Diabetes Treatment: Is There an Alternative?
About half of those with diabetes use alternative therapies. These include acupuncture, meditation, and vitamins. Most—almost one-third—use dietary supplements, while about one-fourth take herbal therapies.
Complementary and alternative medicine (CAM) includes a wide variety of treatments outside the medical mainstream. Complementary treatments are used alongside conventional medical treatments, while alternative therapies are used to replace mainstream treatments. But is it really possible for CAM to help with diabetes?
What the science says
Many alternative therapies haven't been well studied. But scientists are beginning to conduct research to test their effects. Here's what they've found:
Chromium, an essential element, seems to improve blood glucose control in people with diabetes.
The herb fenugreek, green tea, and fiber supplements show promise for steadying blood glucose in small studies. They also have other health benefits, such as preventing heart disease and cancer.
Omega-3 fatty acids—found in fish oils—improve blood vessel function, finds a study in the American Journal of Clinical Nutrition. They can also lower heart risks.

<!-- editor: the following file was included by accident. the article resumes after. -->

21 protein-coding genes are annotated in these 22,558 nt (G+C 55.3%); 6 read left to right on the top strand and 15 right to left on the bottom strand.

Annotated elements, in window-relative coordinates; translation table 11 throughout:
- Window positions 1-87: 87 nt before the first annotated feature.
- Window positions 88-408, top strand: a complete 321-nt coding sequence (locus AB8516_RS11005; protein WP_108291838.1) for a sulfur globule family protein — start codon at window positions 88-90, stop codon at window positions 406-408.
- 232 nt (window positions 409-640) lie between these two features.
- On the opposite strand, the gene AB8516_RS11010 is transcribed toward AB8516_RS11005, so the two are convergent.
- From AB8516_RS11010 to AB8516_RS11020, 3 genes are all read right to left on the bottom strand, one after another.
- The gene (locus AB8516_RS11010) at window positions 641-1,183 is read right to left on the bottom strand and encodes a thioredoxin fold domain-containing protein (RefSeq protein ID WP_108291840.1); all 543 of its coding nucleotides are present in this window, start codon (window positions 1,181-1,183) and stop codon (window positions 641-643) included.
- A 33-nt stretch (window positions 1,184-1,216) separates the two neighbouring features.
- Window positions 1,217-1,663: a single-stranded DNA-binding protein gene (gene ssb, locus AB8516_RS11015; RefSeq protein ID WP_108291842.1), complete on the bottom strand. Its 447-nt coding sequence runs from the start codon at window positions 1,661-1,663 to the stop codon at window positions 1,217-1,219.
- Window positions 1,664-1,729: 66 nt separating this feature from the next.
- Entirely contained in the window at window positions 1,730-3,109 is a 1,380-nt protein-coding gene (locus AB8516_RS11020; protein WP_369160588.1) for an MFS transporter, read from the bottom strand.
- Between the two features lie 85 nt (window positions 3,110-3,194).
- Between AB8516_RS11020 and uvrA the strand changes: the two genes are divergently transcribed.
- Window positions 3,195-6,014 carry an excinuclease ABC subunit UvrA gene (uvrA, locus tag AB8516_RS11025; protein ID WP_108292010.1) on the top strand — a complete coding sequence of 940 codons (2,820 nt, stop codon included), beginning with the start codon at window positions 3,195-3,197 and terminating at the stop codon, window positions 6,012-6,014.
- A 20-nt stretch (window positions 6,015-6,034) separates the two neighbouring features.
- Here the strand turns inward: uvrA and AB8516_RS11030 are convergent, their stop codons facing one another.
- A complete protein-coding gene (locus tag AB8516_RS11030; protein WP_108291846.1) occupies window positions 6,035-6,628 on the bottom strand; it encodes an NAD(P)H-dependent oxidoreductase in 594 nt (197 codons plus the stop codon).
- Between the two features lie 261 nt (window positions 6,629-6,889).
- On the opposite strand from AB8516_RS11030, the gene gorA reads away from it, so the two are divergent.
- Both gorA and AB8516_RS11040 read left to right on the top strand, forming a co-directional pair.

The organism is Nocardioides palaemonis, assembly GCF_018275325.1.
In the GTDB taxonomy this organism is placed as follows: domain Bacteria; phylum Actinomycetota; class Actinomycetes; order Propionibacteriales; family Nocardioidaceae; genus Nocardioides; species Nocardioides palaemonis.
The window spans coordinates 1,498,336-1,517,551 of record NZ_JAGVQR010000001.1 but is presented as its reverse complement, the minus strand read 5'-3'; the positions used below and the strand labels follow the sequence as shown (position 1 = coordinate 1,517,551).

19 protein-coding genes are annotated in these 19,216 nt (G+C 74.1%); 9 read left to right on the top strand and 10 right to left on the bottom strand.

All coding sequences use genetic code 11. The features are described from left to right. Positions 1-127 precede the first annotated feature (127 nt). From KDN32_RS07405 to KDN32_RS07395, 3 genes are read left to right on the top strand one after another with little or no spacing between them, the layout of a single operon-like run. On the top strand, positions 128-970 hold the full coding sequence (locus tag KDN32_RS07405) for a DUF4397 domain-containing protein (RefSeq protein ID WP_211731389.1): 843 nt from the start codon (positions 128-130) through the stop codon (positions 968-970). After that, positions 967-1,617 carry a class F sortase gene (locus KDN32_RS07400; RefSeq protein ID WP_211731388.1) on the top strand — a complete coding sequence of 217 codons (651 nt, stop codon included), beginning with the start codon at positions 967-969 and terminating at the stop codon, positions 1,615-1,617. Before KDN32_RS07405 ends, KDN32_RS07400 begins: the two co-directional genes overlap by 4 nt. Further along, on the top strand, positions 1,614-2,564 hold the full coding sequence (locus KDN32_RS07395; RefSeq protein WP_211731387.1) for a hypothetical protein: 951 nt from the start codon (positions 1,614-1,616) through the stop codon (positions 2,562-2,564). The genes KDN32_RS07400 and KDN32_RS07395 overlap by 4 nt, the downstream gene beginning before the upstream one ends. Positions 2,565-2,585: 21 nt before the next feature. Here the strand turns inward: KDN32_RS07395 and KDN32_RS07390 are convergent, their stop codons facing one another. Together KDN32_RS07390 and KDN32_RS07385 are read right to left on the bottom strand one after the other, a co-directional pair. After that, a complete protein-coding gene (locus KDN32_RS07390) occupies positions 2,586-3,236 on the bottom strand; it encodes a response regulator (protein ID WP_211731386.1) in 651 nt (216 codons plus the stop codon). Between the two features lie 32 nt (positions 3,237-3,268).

Other supplements used for diabetes, including bitter melon and vanadium, probably don't work.
Research is under way to test how yoga and a type of energy healing called Reiki, among other alternative treatments, affect diabetes.
Before you try alternatives
Some alternative treatments interact with your prescription drugs or medical conditions. Fenugreek, for example, can cause bleeding after surgery. And some herbs to treat other diseases are risky if you have diabetes. For example, ginseng is used to boost the immune system but may also cause dangerous drops in blood glucose.
Talk with your doctor about the benefits, risks, and side effects of using CAM. Make a list of the supplements you take, including dosages. Or bring the bottles to your appointment in a brown bag. Never replace your conventional therapy with an alternative without checking first with your health care team.